On direct examination appellant admitted that he voluntarily made the “deal” to sell the property for $9,500, so that he could raise money to go to Mayo Clinic, referring obviously to his signing of the earnest money contract on January 17, 1958. Appellant’s version of his signing of this contract is that Dow’s agent, Irene Doheny, drove to his home in a station wagon; that he was sick and drunk and that she refused to bring the papers into his house for signature, but insisted that he sit with her in the station wagon and sign them. He stated that he believed the agent’s reluctance to come into his house with the papers was because she knew he would read them and hold them for study if there was anything in them he didn’t understand. Appellant was asked by his counsel at the trial:

“Q. And do you know until today, what you signed in the way of those papers.

“A. Right today I didn’t know what I — what I was doing, no.”

Appellant’s deposition taken two and one-half months before trial was read into the record. As to this particular event his testimony was as follows:

“Q. [By counsel for appellee] This day you signed the paper agreeing to sell the property for $9,500, this was explained to you in Irene’s car.

“A. Yes, that was Irene’s car.

“Q. And you signed the paper.

“A. Yes.

“Q. And you knew what you were signing.

“A. Yes.”

Appellant’s testimony on deposition clearly indicates that he didn’t want to read the papers as reading gave him a headache, but that she (referring to Irene Doheny) tried to read one of the papers to him. This testimony also clearly indicates that he was well aware that the only reason consummation of the sale was delayed so long was because he could not furnish marketable title in accordance with the terms of his contract. Appellant produced no evidence which would support his claims with respect to the signing of the contract of sale on May 5, 1958.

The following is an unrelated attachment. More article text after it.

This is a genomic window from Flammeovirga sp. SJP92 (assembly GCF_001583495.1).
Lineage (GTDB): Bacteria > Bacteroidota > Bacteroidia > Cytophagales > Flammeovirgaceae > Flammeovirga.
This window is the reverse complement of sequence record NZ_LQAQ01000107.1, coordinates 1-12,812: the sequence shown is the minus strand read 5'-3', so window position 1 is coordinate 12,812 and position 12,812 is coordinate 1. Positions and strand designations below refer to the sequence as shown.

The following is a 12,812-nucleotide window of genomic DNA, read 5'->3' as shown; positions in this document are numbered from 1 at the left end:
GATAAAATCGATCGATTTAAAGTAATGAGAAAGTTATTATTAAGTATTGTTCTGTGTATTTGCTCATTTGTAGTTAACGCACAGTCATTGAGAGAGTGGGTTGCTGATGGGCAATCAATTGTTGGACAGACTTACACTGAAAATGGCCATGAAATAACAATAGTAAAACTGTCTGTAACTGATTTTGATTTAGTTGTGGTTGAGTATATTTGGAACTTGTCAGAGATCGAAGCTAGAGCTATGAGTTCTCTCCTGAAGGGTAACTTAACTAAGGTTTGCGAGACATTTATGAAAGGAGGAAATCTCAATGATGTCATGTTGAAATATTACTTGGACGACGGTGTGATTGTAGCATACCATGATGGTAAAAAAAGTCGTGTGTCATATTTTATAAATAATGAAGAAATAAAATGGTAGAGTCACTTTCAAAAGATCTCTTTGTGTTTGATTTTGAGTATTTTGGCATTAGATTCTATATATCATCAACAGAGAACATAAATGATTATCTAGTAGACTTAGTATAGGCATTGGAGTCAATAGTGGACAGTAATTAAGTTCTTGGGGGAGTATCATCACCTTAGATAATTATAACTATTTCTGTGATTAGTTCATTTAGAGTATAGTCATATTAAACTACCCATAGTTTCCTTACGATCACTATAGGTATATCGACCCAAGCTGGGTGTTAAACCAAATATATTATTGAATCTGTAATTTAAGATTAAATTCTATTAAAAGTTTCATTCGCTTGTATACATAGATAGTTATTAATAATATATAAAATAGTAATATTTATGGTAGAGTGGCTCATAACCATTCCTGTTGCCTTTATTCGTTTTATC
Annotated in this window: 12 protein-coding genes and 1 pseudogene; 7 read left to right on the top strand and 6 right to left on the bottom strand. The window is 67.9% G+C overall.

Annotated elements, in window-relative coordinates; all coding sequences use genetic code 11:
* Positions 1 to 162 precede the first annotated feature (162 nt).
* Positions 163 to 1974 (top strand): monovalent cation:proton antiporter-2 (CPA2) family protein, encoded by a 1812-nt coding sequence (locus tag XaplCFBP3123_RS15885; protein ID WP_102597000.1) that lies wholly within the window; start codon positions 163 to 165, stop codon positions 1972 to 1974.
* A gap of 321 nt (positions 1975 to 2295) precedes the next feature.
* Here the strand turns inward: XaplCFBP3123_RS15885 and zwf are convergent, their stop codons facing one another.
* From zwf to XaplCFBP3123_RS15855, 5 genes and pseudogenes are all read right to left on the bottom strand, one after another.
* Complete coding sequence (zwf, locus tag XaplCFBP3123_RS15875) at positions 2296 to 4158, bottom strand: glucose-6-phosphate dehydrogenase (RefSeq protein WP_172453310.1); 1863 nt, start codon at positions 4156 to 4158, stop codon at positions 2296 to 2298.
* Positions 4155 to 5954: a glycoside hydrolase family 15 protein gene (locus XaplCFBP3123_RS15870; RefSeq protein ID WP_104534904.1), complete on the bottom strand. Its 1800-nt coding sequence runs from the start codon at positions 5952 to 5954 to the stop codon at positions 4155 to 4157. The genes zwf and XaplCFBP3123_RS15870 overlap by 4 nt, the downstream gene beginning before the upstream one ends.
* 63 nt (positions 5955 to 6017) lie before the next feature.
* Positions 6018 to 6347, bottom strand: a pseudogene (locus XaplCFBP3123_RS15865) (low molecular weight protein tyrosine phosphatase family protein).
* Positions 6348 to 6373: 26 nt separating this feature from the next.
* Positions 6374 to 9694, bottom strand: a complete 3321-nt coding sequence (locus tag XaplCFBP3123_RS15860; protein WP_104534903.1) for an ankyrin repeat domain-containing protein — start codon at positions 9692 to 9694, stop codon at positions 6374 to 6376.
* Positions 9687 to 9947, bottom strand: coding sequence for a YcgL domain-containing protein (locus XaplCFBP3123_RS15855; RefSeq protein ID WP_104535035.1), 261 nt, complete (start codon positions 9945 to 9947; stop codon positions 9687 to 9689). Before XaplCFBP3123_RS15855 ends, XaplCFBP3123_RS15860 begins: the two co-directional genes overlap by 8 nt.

Appellant’s health deteriorated during the summer of 1958 and by September he was hospitalized at the Elmendorf Air Force Base Hospital. While there his condition was diagnosed as cancer of the lung and he was sent to the Veterans HospitalPage 932
in Seattle where the affected lung was removed. Appellant returned to Anchorage in December of 1958 after making a good physical recovery. He testified that up until the time he was sent to Seattle in October of 1958 he would have accepted the down payment of $2,500 from Property Investments, Inc.’s contract but that after his return in December of 1958 he wanted to keep the property because appellees “didn’t deal with me when I needed it * * *.” Appellant argues that Dow no longer represented him after the papers he had signed on May 5, 1958 failed to bring about an early payment to him of the $2,500 down payment and that Dow was working for “somebody else not for me because he never give me no satisfaction of any kind”.